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Last Updated: Sunday, 18 May, 2003, 11:06 GMT 12:06 UK
Henry's debt to Bergkamp
By John May at the Millennium Stadium

Arsenal strike duo Thierry Henry (left) and Dennis Bergkamp
The double act of Henry (left) and Bergkamp worked a treat

Lone Ranger Thierry Henry pinned the Silver Star man of the match award on his chest, but he would not have won it without the help of his faithful Tonto, Dennis Bergkamp.

Henry rightly took the plaudits for another stunning display of forward play which eclipsed Southampton's sharp-shooter James Beattie.

But the Frenchman's job was made easier by Arsenal's ploy of plonking Henry up top on his own and pulling Bergkamp back into a deep-lying role.

While Henry was happy to be surrounded by yellow shirts, Saints defenders were left looking for somebody else to mark.

Their central defenders were left with the classic stick-or-twist dilemma.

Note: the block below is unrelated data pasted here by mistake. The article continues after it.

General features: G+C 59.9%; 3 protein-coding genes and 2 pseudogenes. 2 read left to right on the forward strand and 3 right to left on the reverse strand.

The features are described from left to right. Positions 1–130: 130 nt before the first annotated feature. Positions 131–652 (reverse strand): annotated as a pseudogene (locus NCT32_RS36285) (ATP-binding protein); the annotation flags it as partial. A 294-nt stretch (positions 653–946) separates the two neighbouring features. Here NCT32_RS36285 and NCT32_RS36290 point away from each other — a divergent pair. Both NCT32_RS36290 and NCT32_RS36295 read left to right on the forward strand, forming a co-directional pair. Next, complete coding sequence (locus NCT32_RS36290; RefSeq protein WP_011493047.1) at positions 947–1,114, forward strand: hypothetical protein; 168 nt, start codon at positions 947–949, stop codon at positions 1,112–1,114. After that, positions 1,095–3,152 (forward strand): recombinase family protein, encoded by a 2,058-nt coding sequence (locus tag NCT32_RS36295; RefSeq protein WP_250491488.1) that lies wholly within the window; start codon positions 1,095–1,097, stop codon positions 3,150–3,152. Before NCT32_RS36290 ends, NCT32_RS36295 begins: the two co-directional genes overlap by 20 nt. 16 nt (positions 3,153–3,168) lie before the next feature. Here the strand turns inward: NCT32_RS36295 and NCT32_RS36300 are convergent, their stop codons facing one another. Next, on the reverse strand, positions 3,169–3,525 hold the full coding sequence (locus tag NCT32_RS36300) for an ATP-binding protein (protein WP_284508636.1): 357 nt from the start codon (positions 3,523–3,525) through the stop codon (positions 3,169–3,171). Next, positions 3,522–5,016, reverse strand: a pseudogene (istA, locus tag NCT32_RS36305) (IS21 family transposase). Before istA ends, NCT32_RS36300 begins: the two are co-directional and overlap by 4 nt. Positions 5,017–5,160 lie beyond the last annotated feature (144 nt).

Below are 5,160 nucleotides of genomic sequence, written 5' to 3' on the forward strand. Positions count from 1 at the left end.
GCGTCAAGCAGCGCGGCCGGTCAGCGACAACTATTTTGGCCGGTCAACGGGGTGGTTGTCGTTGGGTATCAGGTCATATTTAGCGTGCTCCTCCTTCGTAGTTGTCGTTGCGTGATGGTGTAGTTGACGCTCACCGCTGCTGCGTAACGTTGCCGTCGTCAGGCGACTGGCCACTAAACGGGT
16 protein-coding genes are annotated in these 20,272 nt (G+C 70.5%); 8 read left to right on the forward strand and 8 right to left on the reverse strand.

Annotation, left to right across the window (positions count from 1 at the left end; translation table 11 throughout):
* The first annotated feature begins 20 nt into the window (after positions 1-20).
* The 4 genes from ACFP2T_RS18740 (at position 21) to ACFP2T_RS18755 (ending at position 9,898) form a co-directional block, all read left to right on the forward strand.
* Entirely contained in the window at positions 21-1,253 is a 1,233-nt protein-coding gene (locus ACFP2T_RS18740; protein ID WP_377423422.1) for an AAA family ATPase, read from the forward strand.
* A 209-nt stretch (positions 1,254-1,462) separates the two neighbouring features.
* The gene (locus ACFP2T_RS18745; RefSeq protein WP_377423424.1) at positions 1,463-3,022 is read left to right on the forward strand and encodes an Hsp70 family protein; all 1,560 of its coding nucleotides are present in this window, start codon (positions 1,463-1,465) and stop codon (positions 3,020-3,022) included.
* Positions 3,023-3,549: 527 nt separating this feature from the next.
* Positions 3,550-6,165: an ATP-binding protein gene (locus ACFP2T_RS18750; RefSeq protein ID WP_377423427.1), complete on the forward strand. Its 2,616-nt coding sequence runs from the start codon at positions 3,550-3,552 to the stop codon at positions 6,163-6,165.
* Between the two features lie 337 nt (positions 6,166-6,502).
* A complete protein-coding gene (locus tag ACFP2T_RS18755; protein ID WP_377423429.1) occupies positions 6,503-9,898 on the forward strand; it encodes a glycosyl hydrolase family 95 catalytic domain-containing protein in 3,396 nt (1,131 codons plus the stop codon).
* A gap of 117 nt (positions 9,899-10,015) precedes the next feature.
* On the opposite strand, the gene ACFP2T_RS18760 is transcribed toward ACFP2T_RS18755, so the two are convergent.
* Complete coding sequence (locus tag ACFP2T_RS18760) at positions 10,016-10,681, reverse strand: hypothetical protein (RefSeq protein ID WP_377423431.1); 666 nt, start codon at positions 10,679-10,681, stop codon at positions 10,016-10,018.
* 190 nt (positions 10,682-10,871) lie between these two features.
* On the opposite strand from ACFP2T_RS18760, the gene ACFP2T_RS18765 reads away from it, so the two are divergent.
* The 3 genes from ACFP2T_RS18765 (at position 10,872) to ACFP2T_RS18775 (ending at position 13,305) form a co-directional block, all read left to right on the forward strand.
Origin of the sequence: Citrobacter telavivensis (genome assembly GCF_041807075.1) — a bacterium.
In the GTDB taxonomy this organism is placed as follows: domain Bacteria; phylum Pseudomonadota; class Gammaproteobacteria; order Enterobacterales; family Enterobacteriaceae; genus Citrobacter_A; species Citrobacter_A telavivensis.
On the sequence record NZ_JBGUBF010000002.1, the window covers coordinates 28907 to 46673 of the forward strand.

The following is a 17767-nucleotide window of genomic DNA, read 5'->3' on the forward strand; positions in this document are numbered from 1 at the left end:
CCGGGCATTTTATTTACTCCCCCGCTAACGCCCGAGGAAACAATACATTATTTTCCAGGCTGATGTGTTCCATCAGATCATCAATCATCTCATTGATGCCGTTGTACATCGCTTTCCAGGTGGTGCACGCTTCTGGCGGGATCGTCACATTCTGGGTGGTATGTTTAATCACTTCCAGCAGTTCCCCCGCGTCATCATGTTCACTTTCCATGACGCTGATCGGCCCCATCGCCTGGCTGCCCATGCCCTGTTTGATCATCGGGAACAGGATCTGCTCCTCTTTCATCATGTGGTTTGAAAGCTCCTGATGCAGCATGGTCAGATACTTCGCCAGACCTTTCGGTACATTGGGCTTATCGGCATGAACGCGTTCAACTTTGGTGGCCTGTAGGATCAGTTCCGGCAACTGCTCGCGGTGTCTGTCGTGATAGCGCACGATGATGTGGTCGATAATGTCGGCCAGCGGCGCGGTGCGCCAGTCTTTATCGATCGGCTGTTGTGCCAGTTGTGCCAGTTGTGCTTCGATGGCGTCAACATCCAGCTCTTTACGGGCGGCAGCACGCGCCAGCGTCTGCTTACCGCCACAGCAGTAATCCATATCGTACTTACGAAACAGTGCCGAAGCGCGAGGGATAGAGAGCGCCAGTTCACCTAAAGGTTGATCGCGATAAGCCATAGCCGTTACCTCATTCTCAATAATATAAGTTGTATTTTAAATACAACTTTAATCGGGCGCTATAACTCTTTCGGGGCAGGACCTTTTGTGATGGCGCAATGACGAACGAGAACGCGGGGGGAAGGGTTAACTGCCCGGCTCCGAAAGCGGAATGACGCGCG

Stepping out to meet Bergkamp risked leaving Henry on the shoulder of the last man while dropping off allowed the Dutch master the room to create in the nether world between back four and midfield.

Southampton striker James Beattie (left) and Arsenal defender Martin Keown
Beattie (left) rarely troubled Arsenal's Keown

Given the time and space, Bergkamp was able to paint the canvas, and how Beattie must have wished he had somebody who could serve up the ball on a platter like the Dutchman.

In contrast, Beattie had to survive on scraps and despite all the talk of Martin Keown and Oleg Luzhny being a weak link, the makeshift defensive duo had a relatively quiet afternoon.

Unlike Southampton's defence, which was pulled out of shape by Henry's pace and Bergkamp's guile and cunning, Keown and Luzhny could stand their ground.

They were able to do that as Arsenal cut off the flanks, and with it the major supply line to Beattie, who thrives on crosses.

Keown and Luzhny were rarely turned, and were able to face the play, which is what central defenders like.

In contrast, Southampton found that marking Henry is like trying to pick up spilled mercury.

From the opening seconds when less honesty from Henry would have earned Lundekvam the quickest red card in Cup history, the Frenchman was a thorn in Saints' side.

There is no finer sight in football than Henry in full flight - unless you are a defender trying to cope with it.




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